I don’t think it is ugly. I think it is rather nice. And interesting. You are so talented. It brings joy to see your work. Greetings from Cape Town, South Africa. Regards Helen.

    • Hi Helen. You are very kind. Glad you don’t think it’s too ugly. I’m okay enough with it to paint. Some projects just don’t flow as easily as others. Thanks for the vote of confidence!

  2. Daniel Sampson says:

    I think it’s awesome. The legs might be a bit bunched up, but it still looks good.

  3. Leslie says:

    I like it – I think the bigger bump in front of the wings will make it more “dragonfly-ish” I liked the first eyes, too, and these alligator eyes are also good. Sometimes a particular project takes on a life of it’s own and you just have to go with it and see what happens. Tell ya what, I’m glad those creatures aren’t hovering over the pond out back!

    • Hey Leslie. Yes, it looks a lot better with that bump added. I should post a photo with that changed. I let it sit for a week and now I feel better about it. I’ll paint it now. Thanks for the note!

  4. Nina says:

    Love it! I love all of your work! It’s going to be beautiful! Can hardly wait to see the finished project!

  5. Brenda Moehlig says:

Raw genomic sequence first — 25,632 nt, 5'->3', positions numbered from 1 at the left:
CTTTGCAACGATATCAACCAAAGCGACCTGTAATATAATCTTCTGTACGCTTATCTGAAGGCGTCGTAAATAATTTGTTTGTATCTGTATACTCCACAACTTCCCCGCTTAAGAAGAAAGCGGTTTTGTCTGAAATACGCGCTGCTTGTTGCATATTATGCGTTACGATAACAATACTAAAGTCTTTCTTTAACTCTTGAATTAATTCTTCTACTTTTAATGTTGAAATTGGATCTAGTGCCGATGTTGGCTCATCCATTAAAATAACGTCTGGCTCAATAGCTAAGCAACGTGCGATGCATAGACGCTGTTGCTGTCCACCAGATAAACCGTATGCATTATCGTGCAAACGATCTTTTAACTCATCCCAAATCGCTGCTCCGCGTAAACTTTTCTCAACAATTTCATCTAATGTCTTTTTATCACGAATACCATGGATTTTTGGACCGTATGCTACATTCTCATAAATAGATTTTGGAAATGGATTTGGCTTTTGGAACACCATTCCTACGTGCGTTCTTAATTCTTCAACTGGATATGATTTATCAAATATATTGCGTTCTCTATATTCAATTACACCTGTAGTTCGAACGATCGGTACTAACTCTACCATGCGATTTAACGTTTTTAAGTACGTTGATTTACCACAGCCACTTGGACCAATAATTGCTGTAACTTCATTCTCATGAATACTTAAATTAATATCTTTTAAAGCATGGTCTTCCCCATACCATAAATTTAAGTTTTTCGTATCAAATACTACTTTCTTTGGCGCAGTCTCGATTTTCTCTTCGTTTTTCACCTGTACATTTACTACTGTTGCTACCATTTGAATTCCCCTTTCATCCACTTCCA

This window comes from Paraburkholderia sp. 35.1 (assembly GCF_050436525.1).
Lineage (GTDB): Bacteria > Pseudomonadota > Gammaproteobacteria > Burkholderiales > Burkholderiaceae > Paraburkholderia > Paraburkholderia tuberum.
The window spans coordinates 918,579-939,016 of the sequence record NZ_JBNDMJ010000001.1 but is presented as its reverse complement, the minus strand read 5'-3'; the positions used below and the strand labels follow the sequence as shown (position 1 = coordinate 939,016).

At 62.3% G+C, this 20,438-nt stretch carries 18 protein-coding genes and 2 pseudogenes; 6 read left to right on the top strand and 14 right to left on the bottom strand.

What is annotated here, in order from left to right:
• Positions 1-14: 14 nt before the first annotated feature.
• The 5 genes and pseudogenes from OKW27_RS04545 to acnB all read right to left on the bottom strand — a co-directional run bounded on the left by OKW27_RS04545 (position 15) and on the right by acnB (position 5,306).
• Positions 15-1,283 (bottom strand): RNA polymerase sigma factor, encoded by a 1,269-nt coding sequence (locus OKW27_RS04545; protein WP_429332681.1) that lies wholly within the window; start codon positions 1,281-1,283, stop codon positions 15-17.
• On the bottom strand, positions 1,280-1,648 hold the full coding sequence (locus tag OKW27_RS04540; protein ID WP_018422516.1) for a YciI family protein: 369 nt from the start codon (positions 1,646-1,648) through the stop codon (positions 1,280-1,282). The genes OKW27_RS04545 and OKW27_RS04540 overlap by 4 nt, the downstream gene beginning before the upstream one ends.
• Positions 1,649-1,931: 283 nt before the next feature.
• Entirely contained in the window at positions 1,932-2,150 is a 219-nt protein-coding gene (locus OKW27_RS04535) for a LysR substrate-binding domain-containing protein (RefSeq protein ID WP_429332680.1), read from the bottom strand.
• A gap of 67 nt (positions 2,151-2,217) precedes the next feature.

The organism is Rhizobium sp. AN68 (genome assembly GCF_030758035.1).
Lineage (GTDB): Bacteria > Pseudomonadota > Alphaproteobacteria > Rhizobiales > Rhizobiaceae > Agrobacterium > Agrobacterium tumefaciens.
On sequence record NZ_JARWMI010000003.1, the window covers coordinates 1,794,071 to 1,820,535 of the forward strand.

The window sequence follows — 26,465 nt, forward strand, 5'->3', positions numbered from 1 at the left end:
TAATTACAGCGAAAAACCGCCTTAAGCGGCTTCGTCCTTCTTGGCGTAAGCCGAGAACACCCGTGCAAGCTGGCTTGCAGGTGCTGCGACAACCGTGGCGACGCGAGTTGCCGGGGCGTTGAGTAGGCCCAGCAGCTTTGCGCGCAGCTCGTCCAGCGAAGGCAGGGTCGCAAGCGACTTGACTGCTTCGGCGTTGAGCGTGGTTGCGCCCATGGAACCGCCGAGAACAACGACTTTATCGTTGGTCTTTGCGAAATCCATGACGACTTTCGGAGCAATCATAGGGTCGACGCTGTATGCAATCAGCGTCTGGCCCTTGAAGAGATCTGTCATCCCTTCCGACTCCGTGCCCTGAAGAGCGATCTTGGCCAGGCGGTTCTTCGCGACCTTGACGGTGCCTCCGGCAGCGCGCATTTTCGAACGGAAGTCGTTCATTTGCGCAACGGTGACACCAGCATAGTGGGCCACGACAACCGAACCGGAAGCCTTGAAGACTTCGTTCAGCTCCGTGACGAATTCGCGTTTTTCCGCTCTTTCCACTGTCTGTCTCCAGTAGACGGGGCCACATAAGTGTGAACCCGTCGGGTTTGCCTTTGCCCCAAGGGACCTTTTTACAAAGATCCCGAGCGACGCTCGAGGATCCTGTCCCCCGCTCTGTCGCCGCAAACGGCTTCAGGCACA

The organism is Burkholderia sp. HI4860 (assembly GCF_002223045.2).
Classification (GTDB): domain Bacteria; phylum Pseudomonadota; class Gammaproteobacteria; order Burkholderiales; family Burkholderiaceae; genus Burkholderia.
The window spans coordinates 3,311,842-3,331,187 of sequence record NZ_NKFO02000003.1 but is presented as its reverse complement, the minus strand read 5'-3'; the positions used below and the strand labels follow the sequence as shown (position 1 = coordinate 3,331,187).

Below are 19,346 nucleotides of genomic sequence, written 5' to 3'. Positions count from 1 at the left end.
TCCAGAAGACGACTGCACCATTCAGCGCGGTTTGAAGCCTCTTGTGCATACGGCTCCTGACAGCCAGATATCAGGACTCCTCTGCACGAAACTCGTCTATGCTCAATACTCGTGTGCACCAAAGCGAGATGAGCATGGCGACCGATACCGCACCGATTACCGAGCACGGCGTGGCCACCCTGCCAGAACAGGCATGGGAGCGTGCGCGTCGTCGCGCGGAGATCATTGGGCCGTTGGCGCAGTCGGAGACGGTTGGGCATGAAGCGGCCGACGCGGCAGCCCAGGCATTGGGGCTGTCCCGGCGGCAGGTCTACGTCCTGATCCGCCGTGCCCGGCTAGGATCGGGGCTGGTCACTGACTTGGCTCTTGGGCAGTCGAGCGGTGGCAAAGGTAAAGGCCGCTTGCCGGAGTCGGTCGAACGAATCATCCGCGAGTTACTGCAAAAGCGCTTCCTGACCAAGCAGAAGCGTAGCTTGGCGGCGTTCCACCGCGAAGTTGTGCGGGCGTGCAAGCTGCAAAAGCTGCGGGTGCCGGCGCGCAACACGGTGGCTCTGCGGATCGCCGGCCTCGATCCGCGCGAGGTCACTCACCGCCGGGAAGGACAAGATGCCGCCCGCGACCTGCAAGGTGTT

I love it. As with all your work. You don’t see your own greatness.

  6. repurposequeen says:

    I think it’s amazing, you just don’t see your own greatness. I love everything you do. I don’t even like dragonflies. Not that I dislike them, but just not into them….until now. Lol

  7. Kat says:

    I LOVE him/her/it. I think I missed something. You mentioned you made 8 legs and I only see 6 so did you throw 2 legs out with the eyes at 3 in the morning? I am presuming that you are going for more dragon than dragonfly. I myself like the bug aspect stronger with this piece. You have done so many dragons it is nice to see a little variation on this piece. I like the green eyes better but my first thought was alien when the photo came up. We all know what happens when you start to add the paint and details, everything can change in a blink of an eye.

  8. William Mills says:

    What you do not like I find beautiful. Yep I am weird. I would love to be the curator of your not quite up to your standards. lol

  9. Marie says:

    It is so refreshing to hear another artist talk about getting stuck in the overthinking mental loops that mangle the creative process. Some pieces are harder than others. But this is a great piece! Keep at it! If you don’t end up loving it, you’ll have learned a ton for the next project. (But it is still a great piece!)

  10. certainly it will be very good after painting!

  11. Lyman says:

    That thing is the stuff of nightmares!
    I’m redoing a project of my own – sometimes it just doesn’t feel right.
    May I humbly offer an unsolicited suggestion? You could give him a more dragonish aspect if the jaws were shut! I know – all that work. Take it for what it’s worth.
    Thanks for sharing!

  12. I think he is awesome. Love the green eyes. If you are dissatisfied, maybe put him out of sight and mind and work on other things for a while? He may need a cocoon period before he can emerge in his final form!

    • Thank you intrepid woman. Yes, I’ve done that a little. That’s why it has taken me so long to post. I’ve been working on a couple other projects as well, just to get some space. But eventually I had to build up courage and get back to it.